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Ropes Stop the Fall

Can you go rock climbing without any form of climbing ropes? Yes. Do we suggest it? No. There are few climbers in the world who don’t use a rope and unless you are a master of the bouldering craft, no climber should leave home without one.

Climbing ropes are made from thick nylon yarn, sheathed in colourful nylon fibres. They are designed to withstand the immense shock of a climber falling without breaking. Climbing ropes generally fit into two different categories, ‘static’ and ‘dynamic’.

Static Climbing Ropes

Static climbing ropes don’t stretch and are only to be used with controlled descents, such as when abseiling. If you were to fall with a static rope, the rope would either break immediately when the line reaches maximum tension, or you come to an immediate impactful stop.

Dynamic Climbing Ropes

Dynamic ropes are far more common for climbers due to their ability to stretch under heavy loads. When a fall occurs using a dynamic rope, the rope will extend slightly under tension, cushioning the climber from the drop. Dynamic climbing ropes come in four different variants, single, half, twin and triple.

Single climbing ropes are mostly used in sport climbing where the path is simple and straightforward or solo indoor rock climbing. They are usually thicker than the other types of rope since there is only one of them.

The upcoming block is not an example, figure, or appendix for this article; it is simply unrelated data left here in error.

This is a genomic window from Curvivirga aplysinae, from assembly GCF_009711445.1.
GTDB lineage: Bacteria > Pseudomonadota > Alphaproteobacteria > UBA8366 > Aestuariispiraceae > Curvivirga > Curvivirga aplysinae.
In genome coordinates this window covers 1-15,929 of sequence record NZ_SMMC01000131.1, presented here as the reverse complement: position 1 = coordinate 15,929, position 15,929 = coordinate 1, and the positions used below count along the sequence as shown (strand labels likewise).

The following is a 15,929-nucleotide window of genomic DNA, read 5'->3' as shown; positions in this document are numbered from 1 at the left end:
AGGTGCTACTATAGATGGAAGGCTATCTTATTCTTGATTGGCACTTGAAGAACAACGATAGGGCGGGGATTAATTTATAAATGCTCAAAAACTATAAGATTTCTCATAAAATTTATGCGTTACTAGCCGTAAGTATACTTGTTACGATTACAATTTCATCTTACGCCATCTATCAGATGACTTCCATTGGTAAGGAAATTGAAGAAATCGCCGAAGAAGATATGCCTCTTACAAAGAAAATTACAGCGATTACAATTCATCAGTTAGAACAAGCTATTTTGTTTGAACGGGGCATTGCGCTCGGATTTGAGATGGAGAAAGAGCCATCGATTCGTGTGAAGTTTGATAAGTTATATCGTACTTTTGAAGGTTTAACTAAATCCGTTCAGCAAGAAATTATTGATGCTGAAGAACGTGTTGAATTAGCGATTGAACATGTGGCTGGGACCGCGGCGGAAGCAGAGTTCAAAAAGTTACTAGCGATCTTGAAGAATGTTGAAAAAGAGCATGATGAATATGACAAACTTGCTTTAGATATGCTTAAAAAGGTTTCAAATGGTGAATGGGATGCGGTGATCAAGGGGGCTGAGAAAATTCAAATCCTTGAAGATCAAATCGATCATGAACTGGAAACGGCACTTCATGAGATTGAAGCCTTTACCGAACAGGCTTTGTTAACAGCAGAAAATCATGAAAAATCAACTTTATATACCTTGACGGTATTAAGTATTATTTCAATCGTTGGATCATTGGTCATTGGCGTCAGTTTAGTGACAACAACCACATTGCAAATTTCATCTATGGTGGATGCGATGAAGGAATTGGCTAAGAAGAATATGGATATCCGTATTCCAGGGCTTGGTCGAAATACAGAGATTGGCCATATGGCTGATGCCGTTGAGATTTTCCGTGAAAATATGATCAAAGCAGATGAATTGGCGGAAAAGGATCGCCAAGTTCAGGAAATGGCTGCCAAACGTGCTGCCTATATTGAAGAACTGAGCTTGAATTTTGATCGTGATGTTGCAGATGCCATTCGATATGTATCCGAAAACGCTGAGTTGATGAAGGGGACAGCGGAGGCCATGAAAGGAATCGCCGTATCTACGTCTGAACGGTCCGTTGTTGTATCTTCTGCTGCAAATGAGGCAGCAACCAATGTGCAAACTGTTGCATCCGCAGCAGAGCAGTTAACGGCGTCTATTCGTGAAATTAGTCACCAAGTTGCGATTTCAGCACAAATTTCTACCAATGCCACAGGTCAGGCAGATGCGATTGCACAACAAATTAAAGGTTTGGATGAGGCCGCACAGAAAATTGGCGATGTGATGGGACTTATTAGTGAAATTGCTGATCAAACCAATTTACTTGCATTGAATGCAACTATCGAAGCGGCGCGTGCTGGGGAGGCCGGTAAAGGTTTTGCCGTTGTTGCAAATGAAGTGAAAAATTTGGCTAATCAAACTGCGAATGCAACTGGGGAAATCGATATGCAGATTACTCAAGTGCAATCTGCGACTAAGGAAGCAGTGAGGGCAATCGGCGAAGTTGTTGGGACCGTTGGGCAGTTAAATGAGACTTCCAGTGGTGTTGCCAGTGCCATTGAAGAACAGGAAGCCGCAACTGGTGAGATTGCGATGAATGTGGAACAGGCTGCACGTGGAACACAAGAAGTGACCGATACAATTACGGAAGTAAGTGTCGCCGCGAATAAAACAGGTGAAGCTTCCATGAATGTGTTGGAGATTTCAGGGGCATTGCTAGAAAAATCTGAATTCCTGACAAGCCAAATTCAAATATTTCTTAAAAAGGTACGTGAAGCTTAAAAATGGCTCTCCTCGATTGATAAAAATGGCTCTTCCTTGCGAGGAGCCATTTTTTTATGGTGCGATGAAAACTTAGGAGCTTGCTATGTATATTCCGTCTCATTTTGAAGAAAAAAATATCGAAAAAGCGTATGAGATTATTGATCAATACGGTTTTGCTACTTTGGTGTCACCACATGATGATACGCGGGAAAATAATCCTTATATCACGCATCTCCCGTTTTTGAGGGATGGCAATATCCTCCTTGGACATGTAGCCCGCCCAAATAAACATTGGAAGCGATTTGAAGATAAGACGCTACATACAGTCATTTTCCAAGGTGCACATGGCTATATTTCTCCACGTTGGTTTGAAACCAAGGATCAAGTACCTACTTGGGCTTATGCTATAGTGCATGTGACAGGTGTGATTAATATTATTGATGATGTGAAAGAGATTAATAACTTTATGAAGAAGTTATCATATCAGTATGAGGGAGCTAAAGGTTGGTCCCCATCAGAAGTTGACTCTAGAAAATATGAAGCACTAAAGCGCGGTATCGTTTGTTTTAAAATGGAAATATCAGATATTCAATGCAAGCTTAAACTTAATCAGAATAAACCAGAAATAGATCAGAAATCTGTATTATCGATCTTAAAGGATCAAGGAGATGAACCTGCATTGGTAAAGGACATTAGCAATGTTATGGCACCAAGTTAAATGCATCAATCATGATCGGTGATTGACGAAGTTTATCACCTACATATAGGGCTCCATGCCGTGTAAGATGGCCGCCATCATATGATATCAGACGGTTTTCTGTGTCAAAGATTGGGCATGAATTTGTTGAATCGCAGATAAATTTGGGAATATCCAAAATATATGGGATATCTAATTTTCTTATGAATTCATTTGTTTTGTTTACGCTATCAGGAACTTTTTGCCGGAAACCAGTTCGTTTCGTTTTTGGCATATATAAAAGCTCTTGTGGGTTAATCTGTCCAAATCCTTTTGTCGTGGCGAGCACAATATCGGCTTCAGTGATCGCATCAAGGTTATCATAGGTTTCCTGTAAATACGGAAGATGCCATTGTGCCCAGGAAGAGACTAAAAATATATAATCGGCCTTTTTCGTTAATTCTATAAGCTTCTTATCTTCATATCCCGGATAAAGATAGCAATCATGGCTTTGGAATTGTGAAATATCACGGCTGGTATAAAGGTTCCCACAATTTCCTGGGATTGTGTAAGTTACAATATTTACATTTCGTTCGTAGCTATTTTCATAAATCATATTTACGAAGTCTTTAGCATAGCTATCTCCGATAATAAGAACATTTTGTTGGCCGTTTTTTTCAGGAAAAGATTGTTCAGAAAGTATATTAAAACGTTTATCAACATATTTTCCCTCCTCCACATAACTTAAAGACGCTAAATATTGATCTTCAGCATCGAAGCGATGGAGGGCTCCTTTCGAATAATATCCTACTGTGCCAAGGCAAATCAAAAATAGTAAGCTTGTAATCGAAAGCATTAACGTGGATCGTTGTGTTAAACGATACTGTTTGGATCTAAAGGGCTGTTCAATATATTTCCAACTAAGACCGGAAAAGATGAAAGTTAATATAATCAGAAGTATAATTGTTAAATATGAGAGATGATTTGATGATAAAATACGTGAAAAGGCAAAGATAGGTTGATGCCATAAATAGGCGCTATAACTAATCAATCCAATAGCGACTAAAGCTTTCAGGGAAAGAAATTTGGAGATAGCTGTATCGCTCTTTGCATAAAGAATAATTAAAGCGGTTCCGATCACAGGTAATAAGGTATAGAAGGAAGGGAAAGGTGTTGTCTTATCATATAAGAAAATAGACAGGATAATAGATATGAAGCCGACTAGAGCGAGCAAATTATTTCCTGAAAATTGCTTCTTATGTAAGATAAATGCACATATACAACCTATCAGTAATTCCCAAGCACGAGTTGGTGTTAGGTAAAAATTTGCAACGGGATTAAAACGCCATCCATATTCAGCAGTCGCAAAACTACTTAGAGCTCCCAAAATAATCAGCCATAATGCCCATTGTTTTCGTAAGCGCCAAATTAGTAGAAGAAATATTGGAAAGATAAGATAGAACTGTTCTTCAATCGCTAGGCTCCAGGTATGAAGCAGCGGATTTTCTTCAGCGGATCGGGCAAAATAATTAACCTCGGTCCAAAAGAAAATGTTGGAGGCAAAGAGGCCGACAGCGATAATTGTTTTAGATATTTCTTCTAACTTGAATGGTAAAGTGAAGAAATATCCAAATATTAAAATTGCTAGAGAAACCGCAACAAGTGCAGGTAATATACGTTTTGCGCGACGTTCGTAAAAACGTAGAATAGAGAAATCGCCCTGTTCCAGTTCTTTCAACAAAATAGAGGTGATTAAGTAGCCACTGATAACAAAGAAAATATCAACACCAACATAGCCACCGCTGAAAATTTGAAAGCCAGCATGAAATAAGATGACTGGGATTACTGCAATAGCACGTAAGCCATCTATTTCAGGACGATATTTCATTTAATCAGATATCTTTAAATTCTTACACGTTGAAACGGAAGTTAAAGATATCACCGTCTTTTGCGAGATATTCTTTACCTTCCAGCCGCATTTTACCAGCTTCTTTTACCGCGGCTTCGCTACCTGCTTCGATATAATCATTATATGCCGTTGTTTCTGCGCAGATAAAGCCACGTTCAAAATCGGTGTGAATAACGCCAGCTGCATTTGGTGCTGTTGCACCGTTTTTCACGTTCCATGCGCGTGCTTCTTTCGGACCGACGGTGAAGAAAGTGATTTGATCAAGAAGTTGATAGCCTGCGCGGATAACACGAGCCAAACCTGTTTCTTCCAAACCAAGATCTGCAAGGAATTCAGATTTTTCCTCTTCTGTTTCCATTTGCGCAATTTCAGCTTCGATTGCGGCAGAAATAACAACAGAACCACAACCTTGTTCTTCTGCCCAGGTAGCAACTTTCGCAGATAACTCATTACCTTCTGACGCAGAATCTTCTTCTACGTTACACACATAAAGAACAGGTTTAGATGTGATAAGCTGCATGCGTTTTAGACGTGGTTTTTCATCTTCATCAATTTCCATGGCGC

Half climbing ropes are two thinner ropes that are able to be spread across multiple points on a climb. They are used when taking a winding path up the pitch, where each rope is anchored at alternating draws. Most mountain climbers use a half rope as they are very flexible in use.

Twin climbing ropes are two thick ropes that go into a single draw. They work similar to a single rope. They are great for ‘riskier’ climbs where the added security of a backup rope or extra stopping power is needed.

Triple rated climbing ropes are unique, as they can be used as any other type of climbing rope. A second triple rated rope is needed, however, to be used as a half or twin rope. These ropes are extremely versatile but have the high price tag to match.

Buying considerations

Other aspects to contemplate when buying a climbing rope includes thickness, as thicker ropes are stronger and more durable, while thinner ropes weigh less. Ropes can also have two different coatings, dry or non-dry. Dry ropes are better for outdoor environments where the rope could get wet, while non-dry ropes should only be used indoors where there is minimal moisture.

Be sure to check a number of rated falls a rope is designed for before choosing your next climbing rope too. Most ropes have a lifespan of around a year when used constantly by professional climbers.